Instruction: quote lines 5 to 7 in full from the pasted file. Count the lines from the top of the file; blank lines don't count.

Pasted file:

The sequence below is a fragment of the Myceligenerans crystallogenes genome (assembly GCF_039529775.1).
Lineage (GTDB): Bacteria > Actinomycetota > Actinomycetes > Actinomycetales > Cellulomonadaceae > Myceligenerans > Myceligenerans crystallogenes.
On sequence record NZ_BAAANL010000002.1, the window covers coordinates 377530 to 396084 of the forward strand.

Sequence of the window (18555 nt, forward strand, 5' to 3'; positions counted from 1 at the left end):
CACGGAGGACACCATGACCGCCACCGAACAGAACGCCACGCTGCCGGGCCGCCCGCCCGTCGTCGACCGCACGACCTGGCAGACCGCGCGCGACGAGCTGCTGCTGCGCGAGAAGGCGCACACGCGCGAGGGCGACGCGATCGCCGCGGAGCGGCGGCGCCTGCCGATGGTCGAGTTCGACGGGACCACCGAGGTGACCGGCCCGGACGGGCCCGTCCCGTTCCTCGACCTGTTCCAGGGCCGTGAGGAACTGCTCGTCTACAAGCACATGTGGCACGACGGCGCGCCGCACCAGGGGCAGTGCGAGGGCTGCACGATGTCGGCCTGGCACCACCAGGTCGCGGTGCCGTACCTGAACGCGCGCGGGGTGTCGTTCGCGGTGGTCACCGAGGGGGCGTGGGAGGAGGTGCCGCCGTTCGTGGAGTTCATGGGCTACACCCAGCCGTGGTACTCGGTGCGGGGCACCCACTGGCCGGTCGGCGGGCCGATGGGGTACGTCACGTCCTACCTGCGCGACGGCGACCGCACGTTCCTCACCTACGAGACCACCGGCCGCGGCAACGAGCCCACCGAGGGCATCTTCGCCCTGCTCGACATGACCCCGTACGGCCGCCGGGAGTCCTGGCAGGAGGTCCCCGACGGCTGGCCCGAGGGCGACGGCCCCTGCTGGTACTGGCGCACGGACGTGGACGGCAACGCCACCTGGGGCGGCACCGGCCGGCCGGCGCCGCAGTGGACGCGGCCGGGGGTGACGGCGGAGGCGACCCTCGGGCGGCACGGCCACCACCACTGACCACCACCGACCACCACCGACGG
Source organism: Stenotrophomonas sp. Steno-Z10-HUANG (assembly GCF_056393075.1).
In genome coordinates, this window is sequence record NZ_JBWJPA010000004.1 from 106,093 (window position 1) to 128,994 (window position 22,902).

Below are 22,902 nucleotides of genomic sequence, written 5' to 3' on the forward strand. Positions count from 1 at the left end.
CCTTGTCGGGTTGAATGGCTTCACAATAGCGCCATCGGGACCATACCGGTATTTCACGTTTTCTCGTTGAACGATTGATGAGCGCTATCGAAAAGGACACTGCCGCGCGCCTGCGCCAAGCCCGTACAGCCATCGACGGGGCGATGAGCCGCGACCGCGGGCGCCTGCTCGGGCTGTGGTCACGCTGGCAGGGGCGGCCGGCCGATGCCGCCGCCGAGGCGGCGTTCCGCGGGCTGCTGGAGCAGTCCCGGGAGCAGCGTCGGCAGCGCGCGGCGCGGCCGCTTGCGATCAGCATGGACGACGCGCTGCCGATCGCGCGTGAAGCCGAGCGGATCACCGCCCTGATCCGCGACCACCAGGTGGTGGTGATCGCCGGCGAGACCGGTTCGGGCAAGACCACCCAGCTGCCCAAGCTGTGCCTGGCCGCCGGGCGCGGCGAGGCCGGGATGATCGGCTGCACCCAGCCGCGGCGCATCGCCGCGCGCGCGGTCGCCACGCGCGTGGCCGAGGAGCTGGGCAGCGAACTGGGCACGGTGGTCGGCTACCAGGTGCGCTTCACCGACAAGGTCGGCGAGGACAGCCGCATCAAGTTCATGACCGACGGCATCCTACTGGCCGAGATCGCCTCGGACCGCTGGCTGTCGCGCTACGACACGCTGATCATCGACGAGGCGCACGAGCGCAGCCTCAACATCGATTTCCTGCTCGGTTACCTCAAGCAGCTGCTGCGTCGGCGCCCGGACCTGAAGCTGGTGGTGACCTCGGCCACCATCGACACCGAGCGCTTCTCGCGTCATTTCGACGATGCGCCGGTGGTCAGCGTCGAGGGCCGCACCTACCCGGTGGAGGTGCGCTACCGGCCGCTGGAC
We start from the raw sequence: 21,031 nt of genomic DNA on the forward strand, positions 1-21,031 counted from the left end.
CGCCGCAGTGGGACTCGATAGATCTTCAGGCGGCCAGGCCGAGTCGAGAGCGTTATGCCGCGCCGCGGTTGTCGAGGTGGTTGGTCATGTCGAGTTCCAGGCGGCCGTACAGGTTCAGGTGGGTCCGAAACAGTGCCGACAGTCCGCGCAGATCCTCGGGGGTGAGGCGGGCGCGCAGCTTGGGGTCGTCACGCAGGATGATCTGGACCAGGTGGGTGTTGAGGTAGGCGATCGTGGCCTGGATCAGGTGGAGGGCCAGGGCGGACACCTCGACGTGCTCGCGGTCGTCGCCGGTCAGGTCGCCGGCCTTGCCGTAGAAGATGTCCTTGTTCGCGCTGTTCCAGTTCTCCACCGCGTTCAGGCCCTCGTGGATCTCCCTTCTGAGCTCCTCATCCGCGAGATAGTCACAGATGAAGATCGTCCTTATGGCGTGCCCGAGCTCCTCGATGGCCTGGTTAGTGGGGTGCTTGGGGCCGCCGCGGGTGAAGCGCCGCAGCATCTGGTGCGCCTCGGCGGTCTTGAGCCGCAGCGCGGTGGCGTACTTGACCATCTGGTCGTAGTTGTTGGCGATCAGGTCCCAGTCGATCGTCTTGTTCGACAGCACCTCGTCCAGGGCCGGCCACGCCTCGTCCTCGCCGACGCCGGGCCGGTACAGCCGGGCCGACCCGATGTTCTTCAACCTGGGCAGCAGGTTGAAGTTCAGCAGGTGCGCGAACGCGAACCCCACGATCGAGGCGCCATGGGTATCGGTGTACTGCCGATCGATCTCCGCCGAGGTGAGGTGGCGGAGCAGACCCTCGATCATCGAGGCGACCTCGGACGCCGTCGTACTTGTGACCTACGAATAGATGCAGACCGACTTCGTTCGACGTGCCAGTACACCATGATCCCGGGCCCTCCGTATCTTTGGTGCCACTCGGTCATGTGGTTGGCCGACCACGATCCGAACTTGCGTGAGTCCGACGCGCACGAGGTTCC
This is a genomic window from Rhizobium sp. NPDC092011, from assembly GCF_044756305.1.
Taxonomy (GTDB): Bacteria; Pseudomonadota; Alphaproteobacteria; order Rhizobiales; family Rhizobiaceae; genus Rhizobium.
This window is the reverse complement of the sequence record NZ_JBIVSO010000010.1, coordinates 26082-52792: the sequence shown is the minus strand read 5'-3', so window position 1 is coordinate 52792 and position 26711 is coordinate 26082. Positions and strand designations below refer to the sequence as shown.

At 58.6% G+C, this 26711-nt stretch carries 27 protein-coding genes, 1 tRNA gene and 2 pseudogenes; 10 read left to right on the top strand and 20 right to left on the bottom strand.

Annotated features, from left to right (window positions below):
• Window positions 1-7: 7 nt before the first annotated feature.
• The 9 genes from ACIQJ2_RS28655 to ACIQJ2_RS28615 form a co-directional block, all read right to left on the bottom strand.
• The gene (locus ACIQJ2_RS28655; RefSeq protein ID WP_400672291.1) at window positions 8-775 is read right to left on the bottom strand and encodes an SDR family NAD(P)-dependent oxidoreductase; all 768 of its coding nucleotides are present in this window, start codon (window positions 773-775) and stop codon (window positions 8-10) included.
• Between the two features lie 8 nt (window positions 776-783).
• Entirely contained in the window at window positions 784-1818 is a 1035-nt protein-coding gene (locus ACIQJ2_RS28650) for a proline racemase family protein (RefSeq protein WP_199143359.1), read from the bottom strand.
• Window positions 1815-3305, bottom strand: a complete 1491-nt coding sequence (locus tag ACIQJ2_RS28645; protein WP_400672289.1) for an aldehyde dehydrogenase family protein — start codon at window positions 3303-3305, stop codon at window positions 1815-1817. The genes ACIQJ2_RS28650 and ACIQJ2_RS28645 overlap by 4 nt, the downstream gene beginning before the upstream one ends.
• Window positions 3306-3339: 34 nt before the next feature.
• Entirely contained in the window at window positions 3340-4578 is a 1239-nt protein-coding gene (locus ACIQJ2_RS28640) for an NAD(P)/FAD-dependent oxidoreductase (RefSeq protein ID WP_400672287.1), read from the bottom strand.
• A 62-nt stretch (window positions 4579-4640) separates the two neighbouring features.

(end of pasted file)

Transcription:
CACGGAGGACACCATGACCGCCACCGAACAGAACGCCACGCTGCCGGGCCGCCCGCCCGTCGTCGACCGCACGACCTGGCAGACCGCGCGCGACGAGCTGCTGCTGCGCGAGAAGGCGCACACGCGCGAGGGCGACGCGATCGCCGCGGAGCGGCGGCGCCTGCCGATGGTCGAGTTCGACGGGACCACCGAGGTGACCGGCCCGGACGGGCCCGTCCCGTTCCTCGACCTGTTCCAGGGCCGTGAGGAACTGCTCGTCTACAAGCACATGTGGCACGACGGCGCGCCGCACCAGGGGCAGTGCGAGGGCTGCACGATGTCGGCCTGGCACCACCAGGTCGCGGTGCCGTACCTGAACGCGCGCGGGGTGTCGTTCGCGGTGGTCACCGAGGGGGCGTGGGAGGAGGTGCCGCCGTTCGTGGAGTTCATGGGCTACACCCAGCCGTGGTACTCGGTGCGGGGCACCCACTGGCCGGTCGGCGGGCCGATGGGGTACGTCACGTCCTACCTGCGCGACGGCGACCGCACGTTCCTCACCTACGAGACCACCGGCCGCGGCAACGAGCCCACCGAGGGCATCTTCGCCCTGCTCGACATGACCCCGTACGGCCGCCGGGAGTCCTGGCAGGAGGTCCCCGACGGCTGGCCCGAGGGCGACGGCCCCTGCTGGTACTGGCGCACGGACGTGGACGGCAACGCCACCTGGGGCGGCACCGGCCGGCCGGCGCCGCAGTGGACGCGGCCGGGGGTGACGGCGGAGGCGACCCTCGGGCGGCACGGCCACCACCACTGACCACCACCGACCACCACCGACGG
Source organism: Stenotrophomonas sp. Steno-Z10-HUANG (assembly GCF_056393075.1).
In genome coordinates, this window is sequence record NZ_JBWJPA010000004.1 from 106,093 (window position 1) to 128,994 (window position 22,902).